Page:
24 years of Turkish culture

Tel Aviv puts a time limit on a gloriously restored building, fashion in the port and a Japanese doll ceremony.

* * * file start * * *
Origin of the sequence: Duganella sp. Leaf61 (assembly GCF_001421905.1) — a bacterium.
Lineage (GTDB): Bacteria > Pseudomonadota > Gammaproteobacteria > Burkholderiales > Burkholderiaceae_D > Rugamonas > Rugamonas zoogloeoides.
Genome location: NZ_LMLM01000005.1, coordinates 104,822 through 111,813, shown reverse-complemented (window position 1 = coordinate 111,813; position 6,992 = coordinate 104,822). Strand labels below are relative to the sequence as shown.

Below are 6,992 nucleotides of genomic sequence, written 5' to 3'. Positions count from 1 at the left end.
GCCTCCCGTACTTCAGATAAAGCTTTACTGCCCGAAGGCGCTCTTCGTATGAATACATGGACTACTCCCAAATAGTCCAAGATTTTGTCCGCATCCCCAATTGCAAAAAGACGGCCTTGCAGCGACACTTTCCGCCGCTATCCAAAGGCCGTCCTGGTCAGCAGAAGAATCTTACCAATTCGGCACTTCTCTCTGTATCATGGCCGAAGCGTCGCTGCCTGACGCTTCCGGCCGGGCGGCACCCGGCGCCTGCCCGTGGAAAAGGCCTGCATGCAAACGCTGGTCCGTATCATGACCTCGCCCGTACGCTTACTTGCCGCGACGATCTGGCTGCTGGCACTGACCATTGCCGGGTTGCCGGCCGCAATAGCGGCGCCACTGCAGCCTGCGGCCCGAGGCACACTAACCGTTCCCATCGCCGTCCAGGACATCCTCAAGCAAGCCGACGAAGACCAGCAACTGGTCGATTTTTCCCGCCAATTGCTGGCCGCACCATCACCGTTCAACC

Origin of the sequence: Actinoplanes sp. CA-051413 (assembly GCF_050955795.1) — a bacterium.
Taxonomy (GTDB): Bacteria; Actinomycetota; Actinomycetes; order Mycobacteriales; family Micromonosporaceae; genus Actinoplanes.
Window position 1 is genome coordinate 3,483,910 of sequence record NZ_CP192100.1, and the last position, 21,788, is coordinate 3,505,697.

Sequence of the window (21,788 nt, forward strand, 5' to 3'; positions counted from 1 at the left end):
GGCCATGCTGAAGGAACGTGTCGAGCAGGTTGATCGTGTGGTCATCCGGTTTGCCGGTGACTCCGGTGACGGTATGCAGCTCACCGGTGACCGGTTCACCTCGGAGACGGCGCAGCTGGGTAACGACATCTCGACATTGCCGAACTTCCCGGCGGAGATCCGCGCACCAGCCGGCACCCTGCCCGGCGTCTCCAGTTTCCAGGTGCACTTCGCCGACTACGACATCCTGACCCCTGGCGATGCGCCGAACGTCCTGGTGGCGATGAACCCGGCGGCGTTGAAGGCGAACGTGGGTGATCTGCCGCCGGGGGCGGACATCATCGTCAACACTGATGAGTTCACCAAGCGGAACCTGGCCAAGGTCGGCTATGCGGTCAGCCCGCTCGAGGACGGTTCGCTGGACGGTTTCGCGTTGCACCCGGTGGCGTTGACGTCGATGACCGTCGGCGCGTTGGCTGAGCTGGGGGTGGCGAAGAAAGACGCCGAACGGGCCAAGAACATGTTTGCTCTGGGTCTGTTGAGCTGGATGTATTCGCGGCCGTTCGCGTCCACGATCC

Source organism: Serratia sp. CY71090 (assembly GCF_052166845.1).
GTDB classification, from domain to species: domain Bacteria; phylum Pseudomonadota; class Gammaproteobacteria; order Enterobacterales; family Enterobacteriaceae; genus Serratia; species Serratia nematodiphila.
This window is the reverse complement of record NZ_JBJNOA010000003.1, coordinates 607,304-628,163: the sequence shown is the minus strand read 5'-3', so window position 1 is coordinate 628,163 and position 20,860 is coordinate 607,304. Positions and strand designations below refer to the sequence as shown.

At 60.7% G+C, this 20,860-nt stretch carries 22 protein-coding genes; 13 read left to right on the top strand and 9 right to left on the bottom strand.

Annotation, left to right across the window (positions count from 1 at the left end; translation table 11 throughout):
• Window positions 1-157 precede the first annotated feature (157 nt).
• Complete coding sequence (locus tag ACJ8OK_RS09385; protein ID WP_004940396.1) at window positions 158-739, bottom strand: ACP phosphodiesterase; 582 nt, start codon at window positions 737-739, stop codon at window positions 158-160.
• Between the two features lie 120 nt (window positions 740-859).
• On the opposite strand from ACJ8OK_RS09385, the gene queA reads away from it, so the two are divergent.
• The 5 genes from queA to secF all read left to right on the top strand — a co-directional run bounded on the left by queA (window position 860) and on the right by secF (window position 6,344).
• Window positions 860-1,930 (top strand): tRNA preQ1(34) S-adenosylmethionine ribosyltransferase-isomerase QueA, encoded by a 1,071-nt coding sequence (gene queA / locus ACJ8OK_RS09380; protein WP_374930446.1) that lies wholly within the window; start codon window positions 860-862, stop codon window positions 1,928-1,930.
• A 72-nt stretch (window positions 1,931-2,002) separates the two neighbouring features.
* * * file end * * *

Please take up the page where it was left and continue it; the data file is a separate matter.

IN TEL Aviv, there seems to be a greater deference to history than in Jerusalem, but that may be because Jerusalem as an ancient city, with numerous mentions in the Bible, can afford to be blasé. A case in point: The Tel Aviv-Jaffa City Council, at the request of the Turkish Embassy, has made a property in Jaffa available for the establishment of a Turkish Cultural Center. The Embassy has taken out a 24 year lease on the property, with an option for renewal. Explaining the strange time factor, a member of the Turkish Embassy said that there was a regulation whereby a lessee holding a lease for 25 years or more could automatically become the owner of the property. To prevent this, he said, the Tel Aviv-Jaffa Municipality would not sign a lease for a period exceeding 24 years. The property, known as the Saraya Building, was built in the 1890s to replace an old government structure. During the Mandate period, the building was used as an orphanage and was subsequently destroyed in a bomb attack by Jewish extremists. The restoration is a joint Turkish-Israeli venture. The Israeli architects were Eyal Ziv and Rali Parto, who specialize in restoration of Ottoman buildings and who worked in close cooperation with Turkish architects and decorators who restored the Topkapi Palace and the Dolmabahce Palace. The restoration of the building, which according to Turkish Ambassador Namik Tan, was a complete mess, cost some $2 million. Although the project is not quite completed, Tan took advantage of the presence in Israel of internationally acclaimed historian Bernard Lewis to host the Embassy's annual dinner in Lewis' honor in the as yet unlaunched Turkish Cultural Center complex, adjacent to the famous Jaffa clock tower. The official opening, said Tan, will take place in conjunction with the visit of a top ranking Turkish dignitary such as the president or the prime minister. This was welcome news in view of the recent rupture in relations between Turkey and Israel. Tan says that the rupture is purely political and that relations on all other levels, particularly military and economic, have not been affected, with the exception of tourism, although Turkish tour operators and hotels are knocking themselves out with phenomenal deals designed to woo back the Israeli traveler. Several Israel trade union groups which vacation annually in Turkey cancelled their reservations. Tan is confident that this is a temporary glitch in relations and that everything will return to what it was in better times. "It's not the first time it's happened," he said. Entering the cultural center is like walking back in time, notwithstanding the modern conveniences like flat television screens and air conditioning systems. There is an air of understated opulence with the velvet upholstered long Ottoman couches, the exquisitely carved chairs with well padded velvet upholstery, the large square glass showcases, box-framed in crushed velvet, the elegant chandeliers, and of course the magnificent architecture with high vaulted ceilings and arched entranceways. Among the guests were US Ambassador James Cunningham and his wife Leslie, Egyptian Ambassador Yasser Reda and his wife Nahla, British Ambassador Tom Phillips, Yossi Gal of the Israel Foreign Ministry, retired diplomat Uri Lubrani and his wife Sara, former Israel Ambassador to the US Itamar Rabinovich and his wife Efrat and Russian Ambassador Piotr Stegny, who was previously ambassador to Turkey and who came bearing a huge bouquet of flowers for Tan's wife. Nahla Reda, who is learning Hebrew, impressed Rabinovich with her pronunciation and he gave her an impromptu lesson comparing the similarities in Hebrew words for facial features to those in Arabic. Lewis, who will be 93 at the end of May, and who Tan refers to as a living legend, stood on his feet for quite a while during the reception prior to the dinner and betrayed no sign of fatigue. As a student of the Ottoman period, he said, he particularly appreciated the venue, and as an historian he was more inclined to look backwards than forwards. He recalled that after studying Turkish from a wonderful teacher in Paris, he had paid his first visit to Turkey in 1938, after having first spent time in Syria. It was that first visit which colored his attitude ever since and which gave him an appreciation of how much the Turks had accomplished in the preservation of their country. As an historian, he was particularly appreciative of the amount of available archive material recording 400 years of Ottoman rule that exists in Israel. Much of the Otttoman archives were preserved and are priceless, he said.